Going back to Bikini Bottom: Are you ready kids?

Sophie Hicks questions Nickelodeon's decision to make a spinoff of SpongeBob SquarePants, a show well past its prime

Sophie Hicks
11th March 2019
Image- Flickr- Inside the Magic

Following the trend in reboots, Nickelodeon has announced that they are currently developing SpongeBob SquarePants spin-offs. I researched it assuming that the show ended, but no, it’s still going after 20 years. Whilst I’m not exactly Nickelodeon’s demographic anymore, I did spend a decent portion of my childhood watching re-runs of SpongeBob, so I have opinions on the reboot.

I understand why Nickelodeon would create a spin-off series; although the show may be losing views, SpongeBob still very much so exists. From the campaign for the Super Bowl to play ‘Sweet Victory’ after the death of Stephen Hillenburg, to the extremely successful Tony-nominated musical adaptation and multiple theme park attractions, SpongeBob is still popular. However, I think even children can see that the quality of SpongeBob episodes drastically declined over the years. So, is a spin-off series a good idea when the quality of the show has rapidly declined? Nickelodeon hasn’t shared much about the spin-off but have stated that it will probably focus on stories of the other characters of SpongeBob, such as Plankton or Sandy Cheeks.

However, even Brian Robbins doesn’t seem to know what it will be about either. If the president of Nickelodeon doesn’t even know what it’s going to be about, then is it needed? Even children can see when a network is just dragging a show on for too long.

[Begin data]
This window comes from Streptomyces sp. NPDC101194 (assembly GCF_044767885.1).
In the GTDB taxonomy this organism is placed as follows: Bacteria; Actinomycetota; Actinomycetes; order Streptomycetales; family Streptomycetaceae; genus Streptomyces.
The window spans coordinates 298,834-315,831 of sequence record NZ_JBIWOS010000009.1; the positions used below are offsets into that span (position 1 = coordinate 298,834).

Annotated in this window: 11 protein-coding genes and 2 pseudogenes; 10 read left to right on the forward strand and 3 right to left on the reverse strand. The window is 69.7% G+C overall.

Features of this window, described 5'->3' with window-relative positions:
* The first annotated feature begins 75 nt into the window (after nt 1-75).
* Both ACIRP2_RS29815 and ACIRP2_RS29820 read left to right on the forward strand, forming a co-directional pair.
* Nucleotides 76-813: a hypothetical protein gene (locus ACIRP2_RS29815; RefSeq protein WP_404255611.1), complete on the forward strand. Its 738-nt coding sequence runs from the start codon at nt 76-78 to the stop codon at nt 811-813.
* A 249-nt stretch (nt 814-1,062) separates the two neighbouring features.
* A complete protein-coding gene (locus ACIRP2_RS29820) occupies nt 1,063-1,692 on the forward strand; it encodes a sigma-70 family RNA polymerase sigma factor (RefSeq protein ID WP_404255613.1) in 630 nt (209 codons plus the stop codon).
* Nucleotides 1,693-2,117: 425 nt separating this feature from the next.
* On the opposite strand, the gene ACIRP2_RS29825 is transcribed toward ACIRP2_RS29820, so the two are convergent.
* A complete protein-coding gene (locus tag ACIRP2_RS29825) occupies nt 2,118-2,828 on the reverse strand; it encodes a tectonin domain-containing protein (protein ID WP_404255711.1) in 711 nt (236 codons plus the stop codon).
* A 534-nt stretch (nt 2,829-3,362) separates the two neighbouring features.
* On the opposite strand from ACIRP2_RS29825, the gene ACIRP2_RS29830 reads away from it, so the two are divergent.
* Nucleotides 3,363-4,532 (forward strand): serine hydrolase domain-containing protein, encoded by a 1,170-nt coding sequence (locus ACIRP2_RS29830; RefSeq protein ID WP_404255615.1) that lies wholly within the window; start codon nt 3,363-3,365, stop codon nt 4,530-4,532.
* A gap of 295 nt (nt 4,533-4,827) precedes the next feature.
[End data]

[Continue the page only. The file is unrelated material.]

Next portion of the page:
I think even children can see that the quality of SpongeBob episodes drastically declined over the years

 

Personally, although Nickelodeon hopes it will increase their viewership, I don’t think it will. If it was on Netflix, maybe it would be popular. But I just don’t think the TV format will ever get the views it once had. The popularity remains because of nostalgia and how genuinely funny the show used to be, but now Nickelodeon need to move on with new concepts (or do re-runs of Avatar: The Last Airbender instead).

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AUTHOR: Sophie Hicks
Current TV Editor for the Courier studying BA Media Communication and Cultural Studies

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